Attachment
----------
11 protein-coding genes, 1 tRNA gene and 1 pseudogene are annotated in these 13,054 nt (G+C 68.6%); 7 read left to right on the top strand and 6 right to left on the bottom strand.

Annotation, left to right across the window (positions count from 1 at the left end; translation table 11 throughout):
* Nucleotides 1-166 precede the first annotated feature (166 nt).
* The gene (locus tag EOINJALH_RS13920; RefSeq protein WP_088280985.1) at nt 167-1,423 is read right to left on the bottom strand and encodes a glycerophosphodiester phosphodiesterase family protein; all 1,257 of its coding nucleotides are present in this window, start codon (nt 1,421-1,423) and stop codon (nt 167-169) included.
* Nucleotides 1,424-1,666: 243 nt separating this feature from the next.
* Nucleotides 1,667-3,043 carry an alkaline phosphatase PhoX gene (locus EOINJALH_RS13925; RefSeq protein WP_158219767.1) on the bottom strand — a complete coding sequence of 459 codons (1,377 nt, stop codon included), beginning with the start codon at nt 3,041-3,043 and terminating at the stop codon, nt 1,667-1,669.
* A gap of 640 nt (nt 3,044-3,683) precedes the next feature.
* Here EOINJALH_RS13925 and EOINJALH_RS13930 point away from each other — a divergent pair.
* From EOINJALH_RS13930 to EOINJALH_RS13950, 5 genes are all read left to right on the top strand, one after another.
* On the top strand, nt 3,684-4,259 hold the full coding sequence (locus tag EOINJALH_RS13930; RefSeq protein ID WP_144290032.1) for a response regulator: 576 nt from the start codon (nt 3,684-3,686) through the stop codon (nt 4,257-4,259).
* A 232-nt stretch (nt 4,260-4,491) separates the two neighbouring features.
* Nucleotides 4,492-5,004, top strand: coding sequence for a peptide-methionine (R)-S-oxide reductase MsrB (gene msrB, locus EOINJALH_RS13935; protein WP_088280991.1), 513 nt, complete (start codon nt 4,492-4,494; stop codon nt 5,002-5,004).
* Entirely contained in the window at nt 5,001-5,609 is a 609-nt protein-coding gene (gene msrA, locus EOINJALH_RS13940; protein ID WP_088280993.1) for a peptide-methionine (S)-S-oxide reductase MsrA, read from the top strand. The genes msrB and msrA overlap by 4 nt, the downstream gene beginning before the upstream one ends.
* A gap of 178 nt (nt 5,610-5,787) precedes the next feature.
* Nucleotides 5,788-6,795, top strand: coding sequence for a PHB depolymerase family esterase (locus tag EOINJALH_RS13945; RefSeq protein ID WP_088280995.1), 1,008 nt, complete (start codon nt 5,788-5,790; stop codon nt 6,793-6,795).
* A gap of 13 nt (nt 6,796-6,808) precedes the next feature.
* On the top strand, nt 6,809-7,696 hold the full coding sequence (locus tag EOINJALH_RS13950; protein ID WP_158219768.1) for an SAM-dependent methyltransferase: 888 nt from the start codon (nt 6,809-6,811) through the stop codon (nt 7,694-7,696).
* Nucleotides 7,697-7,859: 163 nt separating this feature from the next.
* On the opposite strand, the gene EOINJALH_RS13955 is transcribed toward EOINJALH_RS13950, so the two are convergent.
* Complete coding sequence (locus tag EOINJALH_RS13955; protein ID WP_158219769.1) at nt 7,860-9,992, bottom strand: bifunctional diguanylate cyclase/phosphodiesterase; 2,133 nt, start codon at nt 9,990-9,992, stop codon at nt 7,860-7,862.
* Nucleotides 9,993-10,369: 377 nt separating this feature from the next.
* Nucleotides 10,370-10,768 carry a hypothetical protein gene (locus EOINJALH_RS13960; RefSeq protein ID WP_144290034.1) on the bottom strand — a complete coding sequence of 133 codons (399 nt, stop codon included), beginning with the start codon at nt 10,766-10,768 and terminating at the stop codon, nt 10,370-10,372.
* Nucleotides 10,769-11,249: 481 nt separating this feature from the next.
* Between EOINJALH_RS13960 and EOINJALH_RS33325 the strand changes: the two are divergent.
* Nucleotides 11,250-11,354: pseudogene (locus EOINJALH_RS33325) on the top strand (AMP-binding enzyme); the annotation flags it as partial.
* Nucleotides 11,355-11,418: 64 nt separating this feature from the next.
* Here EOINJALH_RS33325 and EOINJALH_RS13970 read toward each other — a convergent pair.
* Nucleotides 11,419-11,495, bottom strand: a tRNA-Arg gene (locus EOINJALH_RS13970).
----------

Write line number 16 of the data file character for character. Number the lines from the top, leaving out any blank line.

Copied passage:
* A gap of 13 nt (nt 6,796-6,808) precedes the next feature.